1. Briefly describe what problems surgeons faced in the early 19th century?
Pain was one of the main problems that faced surgeons in the nineteenth century, because patients were in agony during surgery therefore it was hard for surgeons to operate. Another problem was infection. After operations open wounds were infected as there were no antiseptic to kill or prevent germs, as a result many patients often died of infection. As well as pain and infection, bleeding was a problem for many surgeons. Operations were quick and often resulted in lots of blood being lost due to loss of blood at high quantities many patients died.
. Explain why Lister’s work was important in the development of surgery
Lister was important in the development of surgery during the 1800s because he began to use carbolic acid as a way of curing infection from patients. Often operations left patients with open wounds that attracted germs and caused infection. It was Lister’s discovery of carbolic acid that prevented many deaths, making him an important figure in the development of surgery.
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Lister was also important because of his use of carbolic spray, so before operations the room and environment were freed of germs and surgeons also washed their hands with carbolic - this began aseptic surgery meaning people were not going to get an infection from the operations as the operating theatre was clear of germs. Lister’s keen interest in medicine allowed him to understand and know about Pasteur’s germ theory and therefore he could develop his own ideas.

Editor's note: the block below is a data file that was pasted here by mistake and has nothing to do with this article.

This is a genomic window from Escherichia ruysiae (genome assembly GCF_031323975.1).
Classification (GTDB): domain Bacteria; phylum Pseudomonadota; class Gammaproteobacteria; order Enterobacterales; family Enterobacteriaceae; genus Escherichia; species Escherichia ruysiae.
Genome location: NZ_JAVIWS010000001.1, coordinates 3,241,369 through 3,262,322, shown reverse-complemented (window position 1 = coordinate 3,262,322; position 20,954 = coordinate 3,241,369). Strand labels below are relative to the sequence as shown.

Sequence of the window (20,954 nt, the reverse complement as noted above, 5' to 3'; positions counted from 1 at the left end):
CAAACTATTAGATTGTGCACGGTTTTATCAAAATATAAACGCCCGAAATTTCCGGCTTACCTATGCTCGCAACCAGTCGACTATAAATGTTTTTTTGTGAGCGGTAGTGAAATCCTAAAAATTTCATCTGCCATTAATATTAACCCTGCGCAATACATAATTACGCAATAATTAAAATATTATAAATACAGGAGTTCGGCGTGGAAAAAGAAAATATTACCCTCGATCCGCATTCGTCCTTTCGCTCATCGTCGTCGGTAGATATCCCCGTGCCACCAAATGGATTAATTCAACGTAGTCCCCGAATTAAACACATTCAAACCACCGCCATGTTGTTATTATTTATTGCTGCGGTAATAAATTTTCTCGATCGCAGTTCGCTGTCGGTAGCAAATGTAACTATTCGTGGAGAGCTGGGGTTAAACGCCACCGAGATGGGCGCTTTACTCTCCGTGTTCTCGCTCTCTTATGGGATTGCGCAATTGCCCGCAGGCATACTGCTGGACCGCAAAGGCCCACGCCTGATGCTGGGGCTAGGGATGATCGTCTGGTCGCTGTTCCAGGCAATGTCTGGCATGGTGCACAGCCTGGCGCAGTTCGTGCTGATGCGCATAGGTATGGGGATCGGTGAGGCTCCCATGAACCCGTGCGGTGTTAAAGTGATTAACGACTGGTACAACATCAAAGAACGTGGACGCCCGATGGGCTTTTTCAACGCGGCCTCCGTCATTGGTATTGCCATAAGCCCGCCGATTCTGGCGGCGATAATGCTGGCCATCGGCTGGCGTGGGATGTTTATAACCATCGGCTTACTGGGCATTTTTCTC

After anaesthetics and before antiseptics the black period of surgery came as surgeons performed more intense and in depth surgery; however, they were unaware of how to disinfect or stop infections form emerging. More people died of during the black period of surgery; therefore, Lister’s discoveries of antiseptics prevented infections so it was no longer a problem. Complex surgery could be carried out without the risk of infections therefore surgery developed and there was a lower death rate.
. ‘After the work of Simpson and Lister there was little left to do in the development of surgery.’ How far do you agree with this statement? Explain your answer.
Lister and Simpson made many discoveries that helped surgery, after anaesthetics and antiseptics there was little left to do to help surgery. The three main problems were pain, infection and bleeding, with only bleeding remaining a problem after Simpson and Lister.
Anaesthetics such as chloroform (discovered by Simpson) helped to prevent pain within patients therefore more complex operations occurred, also Lister discovered carbolic acid and spray so more complex surgery could be carried out without a risk of infection. Although Simpson’s discovery helped surgery improve, it was Lister’s carbolic acid and spray that reduced death rates. However, together anaesthetics and aseptic improved surgery massively.
But bleeding was still a big remaining problem and many patients died of blood loss at high quantities. Neither Simpson nor Lister helped with the progression of blood transfusions or storing blood for future use - it was scientists other than Lister and Simpson that discovered ways to store blood and make blood transfusion possible. After the nineteenth century there was still developments in surgery being made as plastic surgery and radio therapy further enhanced the effects of surgery and made improvements even after pain, infection and bleeding were no longer the main problems.
Although Simpson and Lister made major improvements in the development of surgery, there was still other major problems that were unsolved after Simpson and Lister, therefore the statement above is not completely true as developments were made and are still being made to make surgery more efficient and effective.